Although most people don’t realize it, AI is already helping humanity to meet some growing challenges. It’s being used to help us care for the elderly and take care of our children, and that’s probably just the beginning.
These days, there’s plenty of talk about how artificial intelligence (AI) is going to impact the business processes of companies around the globe, but asking the average person about the human toll of artificial intelligence is likely to result in some vague reference to the Terminator franchise or a snarky quip about “our new robot overlords”. In reality, though, artificial intelligence is already impacting the human condition in some important ways, even if people don’t recognize it yet.
Far from being part of some dystopian future story, AI is already being applied to solve some significant looming societal issues. Much of the development is happening somewhat under the radar, and it spans a number of industries from healthcare to education. There’s one area, in particular, where some amazing innovations are taking place that are helping to care for our most vulnerable populations – children and the elderly.
AI and Aging Populations
All around the world, industrialized nations have been grappling with demographic and economic shifts associated with aging populations. As birth rates in those countries continue to decline, many have already dropped below the population replacement level. That trend, in general, guarantees two things. First, the labor force in those countries is shrinking fast. Second, there are shortages of workers needed to care for those who have aged out of the workforce.
Nowhere is this problem more pronounced than in Japan. Current statistics indicate that a full 27% of the nation’s population is aged 65 or older. Shockingly, experts expect that percentage to climb to 40% by 2065. That adds up to a projected shortage of healthcare workers that the Japanese government is struggling to address. As part of their efforts, the government has sponsored AI and robotics development to create a whole new class of care robots. Already, seniors are interacting with companion robots like Paro, and will soon have some of their mobility needs met by AI-powered robots like Robear.
AI in Childcare and Education
Another effect of aging populations around the world is a growing shortage of qualified childcare workers and educators. Although there are fewer babies being born, many nations are exploring new options to meet the demand. Some countries, like Australia, are subsidizing students who seek a diploma of early childhood education and care as a means of addressing the skill shortage. Others, however, are turning to AI-powered solutions.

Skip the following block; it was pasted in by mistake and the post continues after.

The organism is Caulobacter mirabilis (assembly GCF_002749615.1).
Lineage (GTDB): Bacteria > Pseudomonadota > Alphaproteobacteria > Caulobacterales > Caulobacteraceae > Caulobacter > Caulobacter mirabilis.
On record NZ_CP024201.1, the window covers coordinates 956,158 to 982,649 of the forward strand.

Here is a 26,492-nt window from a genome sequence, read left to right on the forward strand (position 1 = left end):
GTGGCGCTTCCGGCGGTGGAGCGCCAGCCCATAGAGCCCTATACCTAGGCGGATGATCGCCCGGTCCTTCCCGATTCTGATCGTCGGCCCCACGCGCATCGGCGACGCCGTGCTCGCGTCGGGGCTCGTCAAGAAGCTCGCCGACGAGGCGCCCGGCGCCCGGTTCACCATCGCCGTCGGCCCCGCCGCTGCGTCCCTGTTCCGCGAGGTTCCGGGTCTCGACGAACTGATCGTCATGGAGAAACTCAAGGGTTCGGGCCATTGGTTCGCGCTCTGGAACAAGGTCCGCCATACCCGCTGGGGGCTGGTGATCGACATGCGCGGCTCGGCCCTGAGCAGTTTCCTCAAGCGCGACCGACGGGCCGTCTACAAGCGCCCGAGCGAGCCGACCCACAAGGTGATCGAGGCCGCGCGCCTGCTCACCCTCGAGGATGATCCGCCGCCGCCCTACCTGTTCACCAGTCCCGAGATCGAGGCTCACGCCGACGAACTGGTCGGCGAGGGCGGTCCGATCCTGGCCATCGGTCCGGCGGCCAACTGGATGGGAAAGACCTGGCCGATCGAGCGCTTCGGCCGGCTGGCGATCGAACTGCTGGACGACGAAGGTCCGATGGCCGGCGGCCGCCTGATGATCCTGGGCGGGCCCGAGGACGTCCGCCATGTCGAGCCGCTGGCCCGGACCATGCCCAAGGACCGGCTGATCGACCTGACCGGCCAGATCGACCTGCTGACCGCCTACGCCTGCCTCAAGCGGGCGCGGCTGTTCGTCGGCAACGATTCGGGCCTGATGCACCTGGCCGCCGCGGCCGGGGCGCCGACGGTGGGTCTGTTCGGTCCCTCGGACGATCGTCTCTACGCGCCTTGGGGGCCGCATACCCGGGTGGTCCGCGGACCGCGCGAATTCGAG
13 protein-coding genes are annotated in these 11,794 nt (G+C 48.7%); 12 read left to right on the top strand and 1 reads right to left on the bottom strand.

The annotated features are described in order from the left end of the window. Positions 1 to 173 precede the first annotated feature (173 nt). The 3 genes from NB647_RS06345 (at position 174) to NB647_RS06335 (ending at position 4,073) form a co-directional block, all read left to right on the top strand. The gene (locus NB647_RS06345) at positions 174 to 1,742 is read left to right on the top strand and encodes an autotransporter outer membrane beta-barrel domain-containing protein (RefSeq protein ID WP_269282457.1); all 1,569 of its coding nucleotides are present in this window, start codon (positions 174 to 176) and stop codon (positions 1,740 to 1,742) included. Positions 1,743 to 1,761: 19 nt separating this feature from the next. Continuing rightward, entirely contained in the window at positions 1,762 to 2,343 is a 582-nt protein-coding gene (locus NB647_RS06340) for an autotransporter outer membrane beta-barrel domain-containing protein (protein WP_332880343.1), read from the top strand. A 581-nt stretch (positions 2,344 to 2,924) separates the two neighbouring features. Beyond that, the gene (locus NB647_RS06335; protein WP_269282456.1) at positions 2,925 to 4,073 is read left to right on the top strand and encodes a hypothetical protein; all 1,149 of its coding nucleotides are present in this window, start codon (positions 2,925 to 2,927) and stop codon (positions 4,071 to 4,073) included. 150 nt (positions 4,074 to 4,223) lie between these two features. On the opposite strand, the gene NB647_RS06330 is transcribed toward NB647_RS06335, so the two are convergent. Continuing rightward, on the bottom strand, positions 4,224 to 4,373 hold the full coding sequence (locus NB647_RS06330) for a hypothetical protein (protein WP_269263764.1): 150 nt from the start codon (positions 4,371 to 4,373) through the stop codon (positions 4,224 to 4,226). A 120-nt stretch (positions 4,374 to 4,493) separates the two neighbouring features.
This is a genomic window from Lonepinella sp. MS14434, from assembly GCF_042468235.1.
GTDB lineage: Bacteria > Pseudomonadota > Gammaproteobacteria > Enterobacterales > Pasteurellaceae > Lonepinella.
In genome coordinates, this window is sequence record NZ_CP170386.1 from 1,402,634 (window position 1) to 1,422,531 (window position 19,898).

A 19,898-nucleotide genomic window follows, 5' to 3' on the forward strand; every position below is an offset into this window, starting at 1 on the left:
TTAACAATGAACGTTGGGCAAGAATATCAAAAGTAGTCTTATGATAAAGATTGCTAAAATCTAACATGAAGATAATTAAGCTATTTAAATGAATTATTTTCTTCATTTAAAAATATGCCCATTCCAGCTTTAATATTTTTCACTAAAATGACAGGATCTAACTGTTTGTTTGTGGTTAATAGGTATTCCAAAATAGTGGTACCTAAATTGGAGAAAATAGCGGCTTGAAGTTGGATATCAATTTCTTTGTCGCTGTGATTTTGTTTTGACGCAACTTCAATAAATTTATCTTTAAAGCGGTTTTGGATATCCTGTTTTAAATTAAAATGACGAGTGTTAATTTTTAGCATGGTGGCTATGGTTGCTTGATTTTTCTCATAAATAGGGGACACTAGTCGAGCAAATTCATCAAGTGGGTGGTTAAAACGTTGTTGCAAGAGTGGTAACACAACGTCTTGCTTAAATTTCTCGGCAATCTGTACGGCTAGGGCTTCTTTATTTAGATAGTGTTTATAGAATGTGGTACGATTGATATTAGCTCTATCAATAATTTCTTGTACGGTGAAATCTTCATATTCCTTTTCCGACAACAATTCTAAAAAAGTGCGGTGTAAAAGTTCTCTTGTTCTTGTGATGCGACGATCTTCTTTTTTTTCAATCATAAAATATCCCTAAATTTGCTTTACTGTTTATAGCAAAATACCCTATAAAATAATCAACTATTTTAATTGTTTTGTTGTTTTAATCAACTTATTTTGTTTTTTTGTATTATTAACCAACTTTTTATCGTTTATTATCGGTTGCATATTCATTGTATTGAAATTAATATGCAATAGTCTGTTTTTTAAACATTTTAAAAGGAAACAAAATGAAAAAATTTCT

In addition to attacking the supply side of childcare and education, there are several examples of companies working to optimize the demand side of the equation. The basic idea is to provide tools that augment the skills of existing workers and childcare facilities and to increase efficiency to the greatest extent possible. To that end, Fujitsu created an AI solution that can match children with care facilities, based on complex parental requests and needs-based assessments. In the US, platforms like Poppy are using AI to connect parents with independent caregivers, eliminating burdensome vetting and providing a centralized means of procuring quality care.
AI is Already Changing Lives
It’s clear that we’ve only just begun to scratch the surface of how AI will ultimately shape our lives. What’s important is that many of the key developments listed here are helping to solve some problems that might easily overwhelm modern societies in the near future.
To be clear, though, we’re a long way off from consigning our elders and children to the full-time care of AI-powered robots and systems, but we’re far closer to it than many realize. The best news is that this current generation of AI systems will serve as ambassadors of sorts – helping to introduce the concept to legions of wary people, who might one day come to embrace AI not as some malevolent force, but as a welcome aid in our daily lives. If that does happen, we’ll all be better off for it.